A fairly clear strategy seems to be emerging out of the White House, but it seems the press refuses to acknowledge what President Trump is doing.
President Trump appears to be putting talks between himself and Putin on an intensely personal level and letting his administration do the actual legwork and actions on behalf of the United States. Trump appears to be attempting to build a personal relationship between himself and Putin where the two can speak freely and negotiate without so much of the clutter, obstacles, and landmines impeding progress. More than likely, the majority of the actual work will be done prior to, in conjunction with, or after the personal talks. After the talks, the President would have the opportunity to issue directives and guidance with more clarity.
In many ways, this way appears to be much more efficient. The path, however, is strewn with even more obstacles and can be easily disturbed.
I’ve never seen this personal-leader approach before, but if it works, it works.
Two leaders could meet at White House for talks amid lawmaker concerns
The White House on Monday did not dispute a Kremlin claim that President Donald Trump invited Russian President Vladimir Putin to the U.S. for talks.
“As the President himself confirmed on March 20, hours after his last call with President Putin, the two had discussed a bilateral meeting in the ‘not-too-distant future’ at a number of potential venues, including the White House,” White House Press Secretary Sarah Sanders said in a statement.
She was responding to a Putin foreign policy adviser, according to reports, telling reporters in Moscow about the invitation. But after recent moves by the Trump administration to punish Russia for a list of aggressive actions, the adviser reportedly said planning is not going smoothly.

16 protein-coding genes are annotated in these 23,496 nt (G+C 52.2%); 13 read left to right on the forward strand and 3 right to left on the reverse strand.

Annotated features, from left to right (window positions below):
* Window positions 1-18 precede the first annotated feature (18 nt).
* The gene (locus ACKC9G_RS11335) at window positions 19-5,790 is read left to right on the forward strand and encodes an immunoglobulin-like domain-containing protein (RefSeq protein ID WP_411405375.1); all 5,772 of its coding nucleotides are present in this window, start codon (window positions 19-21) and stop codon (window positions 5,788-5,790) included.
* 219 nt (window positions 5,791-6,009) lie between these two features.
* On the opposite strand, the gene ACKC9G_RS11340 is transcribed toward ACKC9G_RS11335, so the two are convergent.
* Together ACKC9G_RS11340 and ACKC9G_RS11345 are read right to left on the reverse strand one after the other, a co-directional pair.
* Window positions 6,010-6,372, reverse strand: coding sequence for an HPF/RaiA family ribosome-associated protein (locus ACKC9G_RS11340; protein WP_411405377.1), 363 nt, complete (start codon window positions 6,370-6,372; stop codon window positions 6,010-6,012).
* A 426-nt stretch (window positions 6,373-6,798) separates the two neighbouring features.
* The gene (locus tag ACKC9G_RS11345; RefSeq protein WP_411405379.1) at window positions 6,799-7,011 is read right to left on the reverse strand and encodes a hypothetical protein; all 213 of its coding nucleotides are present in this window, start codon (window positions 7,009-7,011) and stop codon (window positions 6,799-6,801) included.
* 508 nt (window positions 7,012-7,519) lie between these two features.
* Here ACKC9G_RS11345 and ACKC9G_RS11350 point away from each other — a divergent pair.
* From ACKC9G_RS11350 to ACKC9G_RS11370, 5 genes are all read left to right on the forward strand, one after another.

The two leaders spoke during a call in which Trump congratulated Putin on an election win. Opposition figures and experts have questioned Trump’s move. Trump also did not bring up Russia’s meddling in the 2016 U.S. election or the poisoning of a former Russian spy in the United Kingdom.
White House officials say planning is ongoing. “We have nothing further to add at this time,” Sanders said Monday.
Republican and Democratic lawmakers were alarmed by Trump’s continued efforts to warm relations with Putin and his unwillingness to criticize him in public. His administration, however, has gotten tougher on Moscow with two rounds of recent sanctions, the closure of a major diplomatic facility in Seattle and the expulsion of 60 diplomats and intelligence officers in reaction to the poisoning, election interference and an attack on the U.S. energy sector.
Shortly after the March 20 call, Trump told reporters he likely would meet Putin soon to discuss a range of issues — but the Kremlin’s efforts to tinker with U.S. elections and the poisoning did not make his list of possible topics.
Trump said that summit likely would occur “in the not too distant future.” Among the topics: an arms race the American president said is getting out of control.
“We will never allow anybody to have anything close to what we have,” Trump said of the U.S. military. Also on the potential agenda: Ukraine and North Korea.
“So I think we’ll probably be seeing President Putin in the not too distant future,” Trump said following a phone call during which he said he congratulated Putin on his re-election win.